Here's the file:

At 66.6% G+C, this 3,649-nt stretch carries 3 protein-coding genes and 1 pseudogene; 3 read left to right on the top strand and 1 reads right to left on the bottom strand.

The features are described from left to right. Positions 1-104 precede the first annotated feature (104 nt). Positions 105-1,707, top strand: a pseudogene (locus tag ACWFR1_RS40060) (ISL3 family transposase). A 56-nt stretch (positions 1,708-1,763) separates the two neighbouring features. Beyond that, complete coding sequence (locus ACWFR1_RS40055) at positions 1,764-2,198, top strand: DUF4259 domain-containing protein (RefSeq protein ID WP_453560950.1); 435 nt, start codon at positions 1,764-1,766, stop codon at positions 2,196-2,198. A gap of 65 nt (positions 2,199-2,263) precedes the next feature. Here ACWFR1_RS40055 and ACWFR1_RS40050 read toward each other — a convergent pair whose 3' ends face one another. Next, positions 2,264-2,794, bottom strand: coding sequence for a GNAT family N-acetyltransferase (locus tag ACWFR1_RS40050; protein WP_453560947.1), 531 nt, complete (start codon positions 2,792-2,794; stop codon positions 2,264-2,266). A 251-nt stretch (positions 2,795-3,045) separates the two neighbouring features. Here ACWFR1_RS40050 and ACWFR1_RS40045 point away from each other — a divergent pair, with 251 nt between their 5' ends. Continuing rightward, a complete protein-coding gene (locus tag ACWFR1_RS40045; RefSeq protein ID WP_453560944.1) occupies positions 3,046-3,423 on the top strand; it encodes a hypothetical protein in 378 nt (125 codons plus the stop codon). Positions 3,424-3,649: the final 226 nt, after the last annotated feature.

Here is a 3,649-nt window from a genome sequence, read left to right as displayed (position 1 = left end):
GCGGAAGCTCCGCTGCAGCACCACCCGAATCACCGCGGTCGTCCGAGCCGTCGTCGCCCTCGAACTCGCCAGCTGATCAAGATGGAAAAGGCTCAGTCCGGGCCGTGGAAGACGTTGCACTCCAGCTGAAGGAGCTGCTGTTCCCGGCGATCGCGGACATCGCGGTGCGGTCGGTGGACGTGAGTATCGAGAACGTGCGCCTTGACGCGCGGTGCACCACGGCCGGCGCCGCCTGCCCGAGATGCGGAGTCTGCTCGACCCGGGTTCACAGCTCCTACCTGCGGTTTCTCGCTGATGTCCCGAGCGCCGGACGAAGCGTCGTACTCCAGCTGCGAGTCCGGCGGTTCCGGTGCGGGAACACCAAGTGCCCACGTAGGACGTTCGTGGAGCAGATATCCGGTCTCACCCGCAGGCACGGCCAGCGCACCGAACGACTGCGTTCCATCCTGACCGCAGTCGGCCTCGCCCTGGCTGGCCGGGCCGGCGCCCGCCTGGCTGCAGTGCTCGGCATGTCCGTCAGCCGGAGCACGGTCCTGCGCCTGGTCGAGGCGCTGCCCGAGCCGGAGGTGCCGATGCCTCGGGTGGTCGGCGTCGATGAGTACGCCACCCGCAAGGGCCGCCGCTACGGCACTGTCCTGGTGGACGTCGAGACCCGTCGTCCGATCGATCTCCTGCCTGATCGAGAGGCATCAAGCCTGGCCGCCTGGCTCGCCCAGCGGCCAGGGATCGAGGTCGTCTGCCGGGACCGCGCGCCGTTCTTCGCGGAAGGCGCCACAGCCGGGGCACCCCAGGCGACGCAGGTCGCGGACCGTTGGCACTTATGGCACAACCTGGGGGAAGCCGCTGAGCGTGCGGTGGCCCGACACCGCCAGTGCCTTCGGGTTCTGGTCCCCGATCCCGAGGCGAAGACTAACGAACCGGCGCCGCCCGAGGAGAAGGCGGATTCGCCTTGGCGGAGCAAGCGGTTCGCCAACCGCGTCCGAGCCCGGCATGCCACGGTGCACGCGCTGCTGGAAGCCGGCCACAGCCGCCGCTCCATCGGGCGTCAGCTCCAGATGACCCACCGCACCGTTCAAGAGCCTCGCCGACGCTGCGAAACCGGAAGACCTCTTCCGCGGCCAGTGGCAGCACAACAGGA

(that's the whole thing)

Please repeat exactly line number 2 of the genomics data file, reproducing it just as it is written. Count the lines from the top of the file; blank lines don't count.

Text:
The features are described from left to right. Positions 1-104 precede the first annotated feature (104 nt). Positions 105-1,707, top strand: a pseudogene (locus tag ACWFR1_RS40060) (ISL3 family transposase). A 56-nt stretch (positions 1,708-1,763) separates the two neighbouring features. Beyond that, complete coding sequence (locus ACWFR1_RS40055) at positions 1,764-2,198, top strand: DUF4259 domain-containing protein (RefSeq protein ID WP_453560950.1); 435 nt, start codon at positions 1,764-1,766, stop codon at positions 2,196-2,198. A gap of 65 nt (positions 2,199-2,263) precedes the next feature. Here ACWFR1_RS40055 and ACWFR1_RS40050 read toward each other — a convergent pair whose 3' ends face one another. Next, positions 2,264-2,794, bottom strand: coding sequence for a GNAT family N-acetyltransferase (locus tag ACWFR1_RS40050; protein WP_453560947.1), 531 nt, complete (start codon positions 2,792-2,794; stop codon positions 2,264-2,266). A 251-nt stretch (positions 2,795-3,045) separates the two neighbouring features. Here ACWFR1_RS40050 and ACWFR1_RS40045 point away from each other — a divergent pair, with 251 nt between their 5' ends. Continuing rightward, a complete protein-coding gene (locus tag ACWFR1_RS40045; RefSeq protein ID WP_453560944.1) occupies positions 3,046-3,423 on the top strand; it encodes a hypothetical protein in 378 nt (125 codons plus the stop codon). Positions 3,424-3,649: the final 226 nt, after the last annotated feature.